We all know the impact that horseback riding can have on a life, and many riders joke that their horses are their four-legged therapists. But in the world of therapeutic riding, the horses truly DO become therapists, and they accomplish incredible feats.
Therapeutic riding first gained popularity in the 1950’s, with the first riding centers in North America opening in the 1960’s. The North American Riding for the Handicapped Association, which governed the therapeutic riding organizations, opened in 1969. Since then, therapeutic riding has become a widely recognized powerful therapy.
Today, therapeutic riding schools operate all over the country. Therapeutic riding horses are carefully selected; they must be strong and sound enough to carry a rider who may be unbalanced, but they must also be quiet and gentle, taking distractions in stride and always looking out for the rider on their backs. Depending on the individual rider’s needs, a horse handler may lead the horse during lessons, and one or two side walkers may walk alongside the rider to assist him if they are needed. Many therapeutic riding schools rely on volunteers to act as horse handlers and side walkers.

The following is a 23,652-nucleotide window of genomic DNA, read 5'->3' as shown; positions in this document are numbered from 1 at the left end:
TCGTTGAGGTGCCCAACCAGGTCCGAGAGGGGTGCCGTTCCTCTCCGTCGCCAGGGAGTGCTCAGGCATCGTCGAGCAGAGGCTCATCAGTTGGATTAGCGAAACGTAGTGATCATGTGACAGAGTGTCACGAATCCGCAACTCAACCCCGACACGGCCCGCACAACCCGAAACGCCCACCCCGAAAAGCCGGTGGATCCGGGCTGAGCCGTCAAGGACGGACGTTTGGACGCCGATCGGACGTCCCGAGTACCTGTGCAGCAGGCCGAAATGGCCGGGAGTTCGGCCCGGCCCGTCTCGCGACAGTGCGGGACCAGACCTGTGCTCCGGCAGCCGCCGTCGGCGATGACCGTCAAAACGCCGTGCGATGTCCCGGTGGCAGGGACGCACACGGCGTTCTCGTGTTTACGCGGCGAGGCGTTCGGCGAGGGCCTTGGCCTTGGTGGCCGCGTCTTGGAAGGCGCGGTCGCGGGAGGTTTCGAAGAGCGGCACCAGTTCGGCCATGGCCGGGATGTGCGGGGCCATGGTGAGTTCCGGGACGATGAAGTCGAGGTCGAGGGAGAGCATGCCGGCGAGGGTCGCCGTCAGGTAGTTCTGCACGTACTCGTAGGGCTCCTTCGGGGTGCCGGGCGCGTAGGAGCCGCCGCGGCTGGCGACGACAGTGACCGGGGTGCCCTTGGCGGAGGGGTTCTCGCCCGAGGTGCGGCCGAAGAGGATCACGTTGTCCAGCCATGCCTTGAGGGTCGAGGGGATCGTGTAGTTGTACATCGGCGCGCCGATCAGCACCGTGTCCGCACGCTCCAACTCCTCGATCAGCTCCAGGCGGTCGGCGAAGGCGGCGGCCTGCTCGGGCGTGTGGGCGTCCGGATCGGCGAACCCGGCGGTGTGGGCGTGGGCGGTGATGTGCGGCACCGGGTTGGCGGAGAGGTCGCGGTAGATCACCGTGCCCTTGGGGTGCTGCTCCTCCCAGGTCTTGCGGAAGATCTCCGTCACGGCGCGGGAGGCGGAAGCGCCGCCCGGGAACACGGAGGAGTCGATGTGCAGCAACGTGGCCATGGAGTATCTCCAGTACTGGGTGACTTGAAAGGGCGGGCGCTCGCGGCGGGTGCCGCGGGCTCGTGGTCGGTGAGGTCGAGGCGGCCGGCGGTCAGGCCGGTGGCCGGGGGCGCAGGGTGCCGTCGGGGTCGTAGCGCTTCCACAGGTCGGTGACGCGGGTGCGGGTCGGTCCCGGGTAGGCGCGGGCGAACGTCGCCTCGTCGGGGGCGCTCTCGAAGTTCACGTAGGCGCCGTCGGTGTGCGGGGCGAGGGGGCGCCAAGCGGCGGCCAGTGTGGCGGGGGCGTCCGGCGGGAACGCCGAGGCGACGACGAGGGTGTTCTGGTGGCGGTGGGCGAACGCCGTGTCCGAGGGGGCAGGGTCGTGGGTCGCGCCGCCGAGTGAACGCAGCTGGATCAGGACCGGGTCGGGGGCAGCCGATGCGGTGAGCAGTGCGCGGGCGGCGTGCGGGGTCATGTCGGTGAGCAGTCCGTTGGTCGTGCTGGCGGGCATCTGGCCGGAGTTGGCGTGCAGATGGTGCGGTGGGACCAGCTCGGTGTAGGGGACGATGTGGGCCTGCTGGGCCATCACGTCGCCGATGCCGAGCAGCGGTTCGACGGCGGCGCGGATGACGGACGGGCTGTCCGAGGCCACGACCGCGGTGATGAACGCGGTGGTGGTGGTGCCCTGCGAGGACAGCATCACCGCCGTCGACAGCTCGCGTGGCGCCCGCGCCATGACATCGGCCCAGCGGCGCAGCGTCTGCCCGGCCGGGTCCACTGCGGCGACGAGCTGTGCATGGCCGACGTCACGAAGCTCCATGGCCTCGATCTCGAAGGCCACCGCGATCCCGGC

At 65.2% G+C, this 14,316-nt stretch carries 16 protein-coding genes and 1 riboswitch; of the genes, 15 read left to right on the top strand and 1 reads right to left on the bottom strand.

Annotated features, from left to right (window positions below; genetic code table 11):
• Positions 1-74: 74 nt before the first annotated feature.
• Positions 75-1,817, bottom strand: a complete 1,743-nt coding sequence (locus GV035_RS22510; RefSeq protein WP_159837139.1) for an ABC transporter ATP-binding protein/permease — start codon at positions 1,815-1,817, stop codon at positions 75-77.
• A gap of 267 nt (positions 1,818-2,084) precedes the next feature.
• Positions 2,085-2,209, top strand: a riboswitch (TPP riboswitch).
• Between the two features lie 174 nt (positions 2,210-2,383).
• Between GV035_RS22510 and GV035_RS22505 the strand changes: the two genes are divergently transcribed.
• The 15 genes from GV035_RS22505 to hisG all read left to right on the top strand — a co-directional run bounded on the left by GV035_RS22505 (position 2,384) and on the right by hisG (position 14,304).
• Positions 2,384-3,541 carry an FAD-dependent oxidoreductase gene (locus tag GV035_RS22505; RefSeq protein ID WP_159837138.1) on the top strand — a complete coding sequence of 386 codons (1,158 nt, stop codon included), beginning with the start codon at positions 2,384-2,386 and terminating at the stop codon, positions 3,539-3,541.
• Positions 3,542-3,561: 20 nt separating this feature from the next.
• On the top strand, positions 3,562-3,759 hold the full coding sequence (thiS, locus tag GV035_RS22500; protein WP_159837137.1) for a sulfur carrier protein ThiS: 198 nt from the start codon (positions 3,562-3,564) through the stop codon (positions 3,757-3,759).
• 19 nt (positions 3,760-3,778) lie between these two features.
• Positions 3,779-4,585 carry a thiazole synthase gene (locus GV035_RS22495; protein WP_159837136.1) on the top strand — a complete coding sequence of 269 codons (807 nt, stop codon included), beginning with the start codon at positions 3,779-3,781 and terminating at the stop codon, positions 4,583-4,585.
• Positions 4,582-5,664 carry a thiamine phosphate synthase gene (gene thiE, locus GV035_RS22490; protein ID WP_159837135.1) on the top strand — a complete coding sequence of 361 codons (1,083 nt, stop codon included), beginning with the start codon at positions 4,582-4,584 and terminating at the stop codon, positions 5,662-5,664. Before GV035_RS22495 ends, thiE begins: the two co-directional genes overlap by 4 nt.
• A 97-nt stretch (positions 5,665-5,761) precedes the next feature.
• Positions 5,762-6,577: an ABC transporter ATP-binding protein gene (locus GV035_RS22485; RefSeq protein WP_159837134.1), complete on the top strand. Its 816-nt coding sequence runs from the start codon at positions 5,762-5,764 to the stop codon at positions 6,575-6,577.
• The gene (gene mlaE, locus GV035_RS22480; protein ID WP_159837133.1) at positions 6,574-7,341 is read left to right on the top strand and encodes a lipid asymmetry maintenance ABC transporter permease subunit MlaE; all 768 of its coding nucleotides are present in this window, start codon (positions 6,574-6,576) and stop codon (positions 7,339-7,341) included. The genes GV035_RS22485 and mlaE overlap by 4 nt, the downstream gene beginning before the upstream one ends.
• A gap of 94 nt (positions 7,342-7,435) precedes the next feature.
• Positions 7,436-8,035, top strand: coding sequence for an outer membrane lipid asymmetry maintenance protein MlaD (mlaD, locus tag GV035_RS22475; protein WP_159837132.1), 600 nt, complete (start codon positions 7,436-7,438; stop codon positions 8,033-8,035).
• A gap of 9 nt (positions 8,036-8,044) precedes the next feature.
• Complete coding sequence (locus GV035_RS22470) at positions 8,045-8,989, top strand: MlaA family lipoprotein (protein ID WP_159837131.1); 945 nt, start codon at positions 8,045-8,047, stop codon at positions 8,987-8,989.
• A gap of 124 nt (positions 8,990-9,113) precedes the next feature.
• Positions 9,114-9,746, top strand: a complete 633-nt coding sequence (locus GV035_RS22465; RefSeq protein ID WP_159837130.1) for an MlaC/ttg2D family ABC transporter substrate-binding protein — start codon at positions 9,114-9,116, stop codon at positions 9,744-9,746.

Therapeutic riding is based on the idea that the motion of the horse can stimulate the rider’s body, mimicking the movement that would normally occur as a human walks. As the horse sways, he shifts the rider’s pelvis from side to side, stretching and strengthening the rider’s muscles. Riders must constantly balance to keep up with the changing movement of the horse, so through riding the rider develops strength, coordination, and balance.
Riding, and even just interacting with horses provides riders with many additional benefits. Activities such as grooming develop rider flexibility and confidence. Cognitive awareness is also required in working with horses, as is problem solving and empathy. Social skill and communication development occur as the rider interacts with the riding instructor, assistants, and horse.
Riding develops multiple muscles at once, and has the added benefit of increasing rider cognitive function and confidence. While more traditional therapies serve only as just that – therapy – riding is an activity which riders often enjoy, making them eager to return and continue. Therapeutic riding gives riders a sense of accomplishment and empowerment that they might not find elsewhere, and competitions, such as the Special Olympics, allow therapeutic riding program participants to compete.
Today therapeutic riding serves riders with a wide range of disabilities, including cerebral palsy, downs syndrome, arthritis, traumatic brain injuries, autism, behavioral issues, spinal cord injuries, and muscular dystrophy, among many others. The benefits of therapeutic riding are many, and riding can have a significant impact on a rider’s life. For additional information on therapeutic riding, visit the Professional Association of Therapeutic Riding (PATH) at their website.
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